We've already heard John Madden, seen Ben Roethlisberger and smelled Dallas 13, Seattle 3 - an exercise that featured one touchdown, three field goals and five fumbles.
And, let's see, we're still not yet officially halfway through August. So folks, it's time again to ask the question that has only one answer but millions of heads nodding in unison.
Are you ready for some faux ball?
The NFL just returned to your living room with "Monday Night Football," a title technically correct since the game was played on a Monday, at night and with a football. But this latest edition of Raiders-Vikings was less prime-time than it was prime-slime.
There's nothing quite like the NFL's exhibition season, by which we mean there is nothing quite like watching has-been receivers drop passes thrown by quarterbacks who never were. NFL games in August are as close to NFL games in September as Vince McMahon is to Vince Lombardi.
Yet, the events are still dressed up in fireworks, theatrical music and broadcasters dramatically shouting despite the fact their mouths are two inches from a microphone powerful enough to pick up the heartbeat of a tomato plant.
People, listen please, this is bad television, painfully bad television. This is poor programming like Chevy Chase's talk show was poor programming. Personally, we'd rather watch "Wilford Brimley Gone Wild."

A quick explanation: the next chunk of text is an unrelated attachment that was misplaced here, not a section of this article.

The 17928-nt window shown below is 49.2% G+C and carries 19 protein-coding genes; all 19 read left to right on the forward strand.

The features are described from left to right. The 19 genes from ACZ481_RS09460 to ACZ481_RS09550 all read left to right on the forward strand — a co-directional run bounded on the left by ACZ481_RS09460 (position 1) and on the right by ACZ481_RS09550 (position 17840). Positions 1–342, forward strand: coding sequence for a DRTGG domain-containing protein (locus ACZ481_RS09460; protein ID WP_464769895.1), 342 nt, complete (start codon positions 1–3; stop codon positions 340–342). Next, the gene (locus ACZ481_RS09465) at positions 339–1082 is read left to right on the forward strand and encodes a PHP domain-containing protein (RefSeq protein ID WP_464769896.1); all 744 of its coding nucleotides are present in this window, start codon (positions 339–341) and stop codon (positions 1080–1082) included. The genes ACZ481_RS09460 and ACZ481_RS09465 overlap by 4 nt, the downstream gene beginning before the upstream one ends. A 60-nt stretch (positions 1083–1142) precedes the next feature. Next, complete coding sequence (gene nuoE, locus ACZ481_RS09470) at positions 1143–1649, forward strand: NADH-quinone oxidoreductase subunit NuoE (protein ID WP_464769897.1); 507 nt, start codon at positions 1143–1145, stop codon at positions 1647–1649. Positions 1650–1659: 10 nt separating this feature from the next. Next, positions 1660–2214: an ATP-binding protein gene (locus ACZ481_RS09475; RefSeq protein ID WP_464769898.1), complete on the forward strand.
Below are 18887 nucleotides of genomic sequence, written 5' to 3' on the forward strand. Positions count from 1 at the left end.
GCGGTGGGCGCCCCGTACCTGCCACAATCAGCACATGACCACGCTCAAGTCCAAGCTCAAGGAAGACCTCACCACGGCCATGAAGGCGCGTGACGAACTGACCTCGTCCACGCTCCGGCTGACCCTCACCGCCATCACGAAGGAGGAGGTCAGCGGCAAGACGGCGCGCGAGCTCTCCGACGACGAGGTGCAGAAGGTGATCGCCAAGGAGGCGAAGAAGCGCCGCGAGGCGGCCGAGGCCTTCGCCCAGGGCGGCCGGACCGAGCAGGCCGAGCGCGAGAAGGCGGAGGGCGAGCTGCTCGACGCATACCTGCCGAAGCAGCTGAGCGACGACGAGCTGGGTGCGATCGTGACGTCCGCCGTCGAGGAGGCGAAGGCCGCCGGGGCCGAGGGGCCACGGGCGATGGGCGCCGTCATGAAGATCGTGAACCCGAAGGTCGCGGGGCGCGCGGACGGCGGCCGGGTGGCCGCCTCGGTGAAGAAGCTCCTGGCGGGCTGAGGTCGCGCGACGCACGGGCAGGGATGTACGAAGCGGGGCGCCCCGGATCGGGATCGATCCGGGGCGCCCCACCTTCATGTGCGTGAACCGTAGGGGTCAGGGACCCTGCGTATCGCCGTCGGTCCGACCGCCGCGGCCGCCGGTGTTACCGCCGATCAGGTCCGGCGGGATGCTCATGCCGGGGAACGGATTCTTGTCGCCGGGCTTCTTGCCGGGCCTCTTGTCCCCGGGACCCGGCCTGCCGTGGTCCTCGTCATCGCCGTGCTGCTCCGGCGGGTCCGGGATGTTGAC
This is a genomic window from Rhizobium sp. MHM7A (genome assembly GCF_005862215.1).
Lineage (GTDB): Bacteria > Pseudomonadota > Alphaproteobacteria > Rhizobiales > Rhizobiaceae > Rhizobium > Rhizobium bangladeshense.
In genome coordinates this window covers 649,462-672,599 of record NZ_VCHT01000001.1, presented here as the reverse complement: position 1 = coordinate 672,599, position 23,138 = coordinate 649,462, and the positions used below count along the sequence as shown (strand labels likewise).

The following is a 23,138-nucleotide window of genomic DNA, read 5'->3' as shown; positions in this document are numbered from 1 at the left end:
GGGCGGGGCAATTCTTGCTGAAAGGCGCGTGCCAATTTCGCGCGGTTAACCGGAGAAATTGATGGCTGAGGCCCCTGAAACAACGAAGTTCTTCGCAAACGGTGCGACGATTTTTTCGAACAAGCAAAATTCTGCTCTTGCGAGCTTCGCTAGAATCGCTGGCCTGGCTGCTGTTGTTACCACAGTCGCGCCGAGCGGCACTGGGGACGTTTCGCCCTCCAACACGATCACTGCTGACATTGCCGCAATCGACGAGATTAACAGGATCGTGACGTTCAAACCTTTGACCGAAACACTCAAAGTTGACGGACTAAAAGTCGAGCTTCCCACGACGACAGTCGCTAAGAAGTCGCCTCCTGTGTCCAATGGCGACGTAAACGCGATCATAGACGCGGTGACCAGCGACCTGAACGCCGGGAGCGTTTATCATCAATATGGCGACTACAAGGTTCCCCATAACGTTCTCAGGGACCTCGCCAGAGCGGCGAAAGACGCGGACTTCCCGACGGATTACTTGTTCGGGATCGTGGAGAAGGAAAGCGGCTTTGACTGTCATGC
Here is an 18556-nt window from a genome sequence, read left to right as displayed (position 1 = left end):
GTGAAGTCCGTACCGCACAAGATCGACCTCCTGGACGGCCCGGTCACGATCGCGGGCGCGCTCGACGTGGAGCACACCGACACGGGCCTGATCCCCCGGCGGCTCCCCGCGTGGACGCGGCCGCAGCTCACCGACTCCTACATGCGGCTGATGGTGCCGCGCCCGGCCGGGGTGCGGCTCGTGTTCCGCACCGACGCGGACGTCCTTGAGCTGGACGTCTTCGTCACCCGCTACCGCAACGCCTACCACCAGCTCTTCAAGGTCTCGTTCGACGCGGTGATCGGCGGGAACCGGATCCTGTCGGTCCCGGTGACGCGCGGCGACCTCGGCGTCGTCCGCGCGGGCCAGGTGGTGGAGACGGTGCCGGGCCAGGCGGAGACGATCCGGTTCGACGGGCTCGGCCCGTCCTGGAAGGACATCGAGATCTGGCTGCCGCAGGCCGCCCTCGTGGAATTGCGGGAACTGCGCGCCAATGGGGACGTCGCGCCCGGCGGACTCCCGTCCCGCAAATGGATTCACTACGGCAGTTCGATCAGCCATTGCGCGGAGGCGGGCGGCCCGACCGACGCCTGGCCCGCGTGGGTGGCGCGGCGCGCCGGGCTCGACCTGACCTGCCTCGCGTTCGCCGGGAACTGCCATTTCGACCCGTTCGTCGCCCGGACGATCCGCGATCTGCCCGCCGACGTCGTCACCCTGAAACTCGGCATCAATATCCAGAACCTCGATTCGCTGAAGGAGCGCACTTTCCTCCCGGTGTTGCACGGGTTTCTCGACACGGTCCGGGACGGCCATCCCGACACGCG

Then again, Monday's entertainment lineup included an offering on HGTV titled "Simply Quilts." So with roughly 900 channels to fill, there's something for everyone ... and something for no one, as well.
Just how powerful is the NFL's appeal? Oakland's phony dance with Philadelphia on Aug. 6 drew a 6.8 share for NBC; only two shows all week had higher ratings.
That means more than 10 million people tuned in for the chance to see Marques Tuiasosopo complete 5 of 15 attempts and compile a passer rating of 19.6.
Are you really that ready for some football? Are you so desperate you'll settle for watching a seventh-round pick out of Saginaw Valley try to beat out an undrafted free agent from Shipwreck State?
Evidently, yes. The Packers this month drew 62,701 for a scrimmage. Really, they sold out Lambeau Field for a rehearsal designed to prepare the team for all the other rehearsals still to come.
By comparison, the Milwaukee Brewers in May had a three-game home series against Philadelphia that attracted 62,885. And those games all counted, as much as any Brewers games have counted the past two decades. Is it the football that turns you on or the fact the next play could result in a maiming? Because even if the games are counterfeit, the injuries are as genuine as any compound fracture.
(If you want to talk entertaining, how about the setback suffered Saturday by New Orleans quarterback Adrian McPherson? He incurred a bruised knee when he was hit by a golf cart, a golf cart driven by Tennessee's mascot, T-Rac, who, inexplicably, is a raccoon. McPherson left the field under his own power; so did the golf cart.)
Also too-real is the money they charge to witness something too-fake. The Chargers will play Seattle in San Diego on Aug. 26. The cheapest tickets are $54. Or, at least, they were $54, before selling out. The cheapest tickets available now, according to Ticketmaster, are $74, plus a $6.75 "convenience charge."